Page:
Sometimes my schedule didn’t allow me to make multiple trips to the grocery store.  To be quite honest it was a hassle being at the mercy of how much my reusable bag could hold.  So during weeks that I needed to stock up on food and household supplies, I’d ask my immediate family to help.  It was great being able to get everything I needed in one trip, and having an extra set of hands to put away groceries was even better.  Yet feelings of frustration rose as unsolicited comments about my purchase choices were given.  I am an adult and feeling the need to defend a purchase of name brand pop versus the much cheaper store brand version was only adding frustration to the grocery shopping saga.

Curbside Pickup

With the advancement of technology, demand of customers, and busy lifestyles an option slowly worked it’s way to the forefront for some grocery chains – curbside pickup.  My sister told me about it and she began using it regularly at Target.  The trend soon followed at a few grocery stores in my city.  I was hesitant to use this because it required more planning on my part – I do better on the fly – and I would still struggle bringing the groceries in from my car.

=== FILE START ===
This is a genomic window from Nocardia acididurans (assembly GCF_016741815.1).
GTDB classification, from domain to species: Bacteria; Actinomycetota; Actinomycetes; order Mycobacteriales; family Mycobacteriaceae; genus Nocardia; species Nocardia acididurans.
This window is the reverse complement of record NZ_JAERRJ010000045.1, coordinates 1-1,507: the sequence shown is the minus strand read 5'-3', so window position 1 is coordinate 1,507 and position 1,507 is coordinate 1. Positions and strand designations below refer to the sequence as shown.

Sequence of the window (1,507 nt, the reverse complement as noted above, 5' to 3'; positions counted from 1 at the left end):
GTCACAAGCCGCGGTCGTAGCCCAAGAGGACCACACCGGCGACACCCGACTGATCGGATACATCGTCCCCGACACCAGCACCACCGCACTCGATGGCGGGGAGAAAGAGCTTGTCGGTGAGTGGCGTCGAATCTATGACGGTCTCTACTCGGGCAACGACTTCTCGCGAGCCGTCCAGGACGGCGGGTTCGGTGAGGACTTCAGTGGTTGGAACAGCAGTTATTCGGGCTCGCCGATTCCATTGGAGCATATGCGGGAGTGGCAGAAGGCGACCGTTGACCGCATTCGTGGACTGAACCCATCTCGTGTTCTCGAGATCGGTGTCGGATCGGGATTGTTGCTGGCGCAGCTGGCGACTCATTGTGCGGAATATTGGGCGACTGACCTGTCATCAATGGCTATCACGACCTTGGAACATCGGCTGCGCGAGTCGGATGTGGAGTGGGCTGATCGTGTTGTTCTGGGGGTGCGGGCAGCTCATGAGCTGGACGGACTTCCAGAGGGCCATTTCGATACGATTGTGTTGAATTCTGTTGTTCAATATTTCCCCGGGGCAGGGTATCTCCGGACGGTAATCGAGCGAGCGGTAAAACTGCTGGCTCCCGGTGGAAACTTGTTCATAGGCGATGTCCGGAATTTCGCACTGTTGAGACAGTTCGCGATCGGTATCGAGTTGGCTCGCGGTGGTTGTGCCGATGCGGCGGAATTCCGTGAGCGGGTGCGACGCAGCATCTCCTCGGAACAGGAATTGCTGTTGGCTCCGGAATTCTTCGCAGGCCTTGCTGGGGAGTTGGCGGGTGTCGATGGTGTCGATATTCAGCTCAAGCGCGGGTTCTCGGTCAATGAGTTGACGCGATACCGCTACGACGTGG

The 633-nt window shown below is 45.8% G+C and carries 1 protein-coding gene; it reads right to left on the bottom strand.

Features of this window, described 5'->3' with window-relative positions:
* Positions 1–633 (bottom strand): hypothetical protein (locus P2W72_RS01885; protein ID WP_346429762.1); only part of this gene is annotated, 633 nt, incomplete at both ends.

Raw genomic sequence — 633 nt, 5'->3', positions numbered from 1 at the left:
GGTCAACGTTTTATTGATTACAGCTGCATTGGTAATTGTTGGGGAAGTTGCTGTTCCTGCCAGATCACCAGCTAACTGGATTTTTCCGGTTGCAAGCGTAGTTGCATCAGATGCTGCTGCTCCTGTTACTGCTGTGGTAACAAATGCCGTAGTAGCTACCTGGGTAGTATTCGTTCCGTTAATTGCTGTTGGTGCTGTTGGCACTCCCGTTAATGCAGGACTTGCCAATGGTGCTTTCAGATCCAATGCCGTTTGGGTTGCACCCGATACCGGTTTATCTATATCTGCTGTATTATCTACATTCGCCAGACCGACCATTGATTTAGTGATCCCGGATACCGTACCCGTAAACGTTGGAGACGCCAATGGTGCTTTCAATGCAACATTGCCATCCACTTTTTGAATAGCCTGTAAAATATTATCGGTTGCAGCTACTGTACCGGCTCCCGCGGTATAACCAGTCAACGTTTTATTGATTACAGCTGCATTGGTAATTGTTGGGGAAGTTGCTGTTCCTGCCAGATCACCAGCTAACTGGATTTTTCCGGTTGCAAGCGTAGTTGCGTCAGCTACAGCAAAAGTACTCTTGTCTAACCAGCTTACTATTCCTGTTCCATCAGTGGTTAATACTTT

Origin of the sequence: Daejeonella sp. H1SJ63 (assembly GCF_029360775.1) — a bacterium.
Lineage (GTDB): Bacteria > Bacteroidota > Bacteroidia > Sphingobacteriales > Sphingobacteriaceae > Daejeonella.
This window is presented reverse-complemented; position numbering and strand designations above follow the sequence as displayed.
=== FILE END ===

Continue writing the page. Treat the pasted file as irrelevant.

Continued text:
Shipt Happened

And then it happened … Home Delivery!  Shipt was being offered through Meijer.  It’s a shopping delivery service that you can access via online or through an app on your smartphone.  It’s not geared toward people with disabilities as AT, but as I started utilizing the service I realized that it WAS exactly the AT I had long needed.  It’s easy to use and yes it takes some preparation, but because of its portability (online and phone), I could shop for groceries by preparing my list a.k.a. “cart” as needed. I shopped before I went to bed when I realized I would be out of toilet paper by the end of the week.  I shopped during my lunch hour when I had a craving for some fruit.  When I was finished shopping, I selected a time, confirmed the details, and voila my order was picked up by a deliverer.

The time arrived and my grocery delivery arrived at my door with a friendly person asking if she could help carry them inside to my kitchen.  I accepted the offer and as she left I thanked her.  As I put the groceries away I was smiling – grocery shopping has never been so easy!  That was my first of many experiences using Shipt as AT.